Management Audit is an evaluation of the management as a whole. It critically examines the full management process, i.e. planning, organizing, directing, and controlling. It finds out the efficiency of the management. To check the efficiency of the management, the company’s plans, objectives, policies, procedures, personnel relations and systems of control are examined very carefully. Management auditing is conducted by a team of experts. They collect data from past records, members of management, clients and employees. The data is analyzed and conclusions are drawn about managerial performance and efficiency.
8. Management Information System (MIS)
In order to control the organisation properly the management needs accurate information. They need information about the internal working of the organisation and also about the external environment. Information is collected continuously to identify problems and find out solutions. MIS collects data, processes it and provides it to the managers. MIS may be manual or computerised. With MIS, managers can delegate authority to subordinates without losing control.
9. PERT and CPM Techniques
Programme Evaluation and Review Technique (PERT) and Critical Path Method (CPM) techniques were developed in USA in the late 50’s. Any programme consists of various activities and sub-activities. Successful completion of any activity depends upon doing the work in a given sequence and in a given time.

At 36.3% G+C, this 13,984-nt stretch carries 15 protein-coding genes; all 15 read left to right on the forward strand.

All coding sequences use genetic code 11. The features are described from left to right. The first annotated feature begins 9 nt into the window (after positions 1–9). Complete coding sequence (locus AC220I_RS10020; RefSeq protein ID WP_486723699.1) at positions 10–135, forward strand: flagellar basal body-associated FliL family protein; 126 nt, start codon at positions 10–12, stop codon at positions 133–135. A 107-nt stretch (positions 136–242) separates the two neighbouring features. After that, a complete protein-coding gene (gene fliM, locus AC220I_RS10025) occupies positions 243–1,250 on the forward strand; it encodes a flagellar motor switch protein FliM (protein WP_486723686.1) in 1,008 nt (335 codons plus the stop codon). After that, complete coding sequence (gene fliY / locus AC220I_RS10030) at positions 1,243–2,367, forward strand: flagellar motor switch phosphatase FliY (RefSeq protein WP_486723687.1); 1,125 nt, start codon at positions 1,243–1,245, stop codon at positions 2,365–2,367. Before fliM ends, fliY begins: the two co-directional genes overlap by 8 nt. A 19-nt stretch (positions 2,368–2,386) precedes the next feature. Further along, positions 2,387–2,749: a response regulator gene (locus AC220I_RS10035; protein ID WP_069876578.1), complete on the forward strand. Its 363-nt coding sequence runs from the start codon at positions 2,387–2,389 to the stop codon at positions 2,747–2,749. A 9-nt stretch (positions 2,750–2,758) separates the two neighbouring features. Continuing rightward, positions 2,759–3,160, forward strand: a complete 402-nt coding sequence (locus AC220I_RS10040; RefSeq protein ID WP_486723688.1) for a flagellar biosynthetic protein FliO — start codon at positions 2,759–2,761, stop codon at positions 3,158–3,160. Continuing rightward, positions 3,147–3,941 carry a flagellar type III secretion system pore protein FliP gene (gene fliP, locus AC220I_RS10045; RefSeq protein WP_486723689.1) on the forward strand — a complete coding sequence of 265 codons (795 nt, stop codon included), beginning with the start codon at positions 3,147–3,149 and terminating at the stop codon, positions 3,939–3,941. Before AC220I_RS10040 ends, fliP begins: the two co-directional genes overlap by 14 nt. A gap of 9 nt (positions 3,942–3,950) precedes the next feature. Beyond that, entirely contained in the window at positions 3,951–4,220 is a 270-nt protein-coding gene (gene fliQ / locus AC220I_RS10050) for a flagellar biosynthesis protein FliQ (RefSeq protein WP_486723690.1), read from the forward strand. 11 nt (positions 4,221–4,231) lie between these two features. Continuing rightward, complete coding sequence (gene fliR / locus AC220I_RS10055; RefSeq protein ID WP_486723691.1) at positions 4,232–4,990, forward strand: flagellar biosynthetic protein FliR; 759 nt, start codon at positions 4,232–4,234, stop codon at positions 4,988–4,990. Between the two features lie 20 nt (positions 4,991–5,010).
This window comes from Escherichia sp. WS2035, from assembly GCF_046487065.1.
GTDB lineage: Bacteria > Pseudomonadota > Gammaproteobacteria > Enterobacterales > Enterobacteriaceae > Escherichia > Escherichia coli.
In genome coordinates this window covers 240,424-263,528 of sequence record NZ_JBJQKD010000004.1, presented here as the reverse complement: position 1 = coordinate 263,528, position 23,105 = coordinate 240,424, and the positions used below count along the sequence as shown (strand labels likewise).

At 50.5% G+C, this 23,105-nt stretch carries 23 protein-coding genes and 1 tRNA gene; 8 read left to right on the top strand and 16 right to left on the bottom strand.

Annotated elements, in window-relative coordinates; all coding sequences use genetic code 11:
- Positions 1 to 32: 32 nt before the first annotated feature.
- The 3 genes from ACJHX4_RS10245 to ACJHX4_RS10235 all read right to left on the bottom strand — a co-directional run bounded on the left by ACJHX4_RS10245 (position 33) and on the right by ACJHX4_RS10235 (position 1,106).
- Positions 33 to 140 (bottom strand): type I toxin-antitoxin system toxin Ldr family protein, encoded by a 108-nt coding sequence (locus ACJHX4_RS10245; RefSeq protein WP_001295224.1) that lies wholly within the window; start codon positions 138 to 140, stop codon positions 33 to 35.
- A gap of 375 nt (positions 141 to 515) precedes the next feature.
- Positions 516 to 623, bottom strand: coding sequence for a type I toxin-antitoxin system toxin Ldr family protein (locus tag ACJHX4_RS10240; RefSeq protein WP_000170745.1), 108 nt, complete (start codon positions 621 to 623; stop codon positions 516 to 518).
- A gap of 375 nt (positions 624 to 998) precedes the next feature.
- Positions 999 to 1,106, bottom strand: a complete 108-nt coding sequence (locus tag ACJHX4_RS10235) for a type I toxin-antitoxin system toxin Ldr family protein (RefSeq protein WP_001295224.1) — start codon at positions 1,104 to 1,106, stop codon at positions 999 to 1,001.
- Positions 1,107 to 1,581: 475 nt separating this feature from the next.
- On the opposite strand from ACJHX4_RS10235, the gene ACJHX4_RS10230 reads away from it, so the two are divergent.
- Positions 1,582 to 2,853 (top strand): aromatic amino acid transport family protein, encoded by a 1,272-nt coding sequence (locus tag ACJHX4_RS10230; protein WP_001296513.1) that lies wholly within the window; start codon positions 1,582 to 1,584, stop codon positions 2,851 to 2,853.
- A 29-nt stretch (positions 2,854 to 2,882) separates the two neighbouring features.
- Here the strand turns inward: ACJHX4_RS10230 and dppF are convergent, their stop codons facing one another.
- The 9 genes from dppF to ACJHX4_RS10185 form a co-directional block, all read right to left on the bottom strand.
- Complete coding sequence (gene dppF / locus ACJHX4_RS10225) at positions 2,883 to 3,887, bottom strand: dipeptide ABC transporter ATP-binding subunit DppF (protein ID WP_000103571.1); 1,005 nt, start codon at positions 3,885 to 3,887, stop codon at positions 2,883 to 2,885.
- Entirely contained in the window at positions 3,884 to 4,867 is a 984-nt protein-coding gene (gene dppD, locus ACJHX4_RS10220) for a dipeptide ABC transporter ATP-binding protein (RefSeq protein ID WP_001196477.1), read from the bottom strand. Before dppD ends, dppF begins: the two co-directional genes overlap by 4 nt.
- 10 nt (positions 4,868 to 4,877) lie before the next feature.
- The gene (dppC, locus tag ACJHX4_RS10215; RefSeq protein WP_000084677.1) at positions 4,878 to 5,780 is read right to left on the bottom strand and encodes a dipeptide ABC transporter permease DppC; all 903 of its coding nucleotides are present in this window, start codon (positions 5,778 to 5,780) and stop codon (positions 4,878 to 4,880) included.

Self-Control means self-directed control. A person is given freedom to set his own targets, evaluate his own performance and take corrective measures as and when required. Self-control is especially required for top level managers because they do not like external control.
The subordinates must be encouraged to use self-control because it is not good for the superior to control each and everything. However, self-control does not mean no control by the superiors. The superiors must control the important activities of the subordinates.
A social audit is a formal review of a company’s endeavors in social responsibility. A social audit looks at factors such as a company’s record of charitable giving, volunteer activity, energy use, transparency, work environment, and worker pay and benefits, to evaluate what kind of social and environmental impact a company is having in the locations where it operates.
Social audits are optional. Companies can choose whether to perform them and whether to release the results publicly or only use them internally.
A social audit is an internal examination of how a particular business is affecting a society. It serves as a way for a business to see if the actions being taken are being positively or negatively received and relates that information to the company’s overall public image.
A social audit examines issues regarding internal practices or policies and how they affect the identified society. The activities included tend to pertain to the concepts of social responsibility. This can include activities affecting the financial stability of a region, any environmental impact resulting from standard operations and issues of transparency in reporting.
There is no standard regarding what must be considered as the society during the audit. This allows a business to expand or contract the scope based on its goals. While one company may wish to understand the impact it has on a small-scale society, such as a particular city, others may choose to expand the range to include an entire state, country or the world as a whole.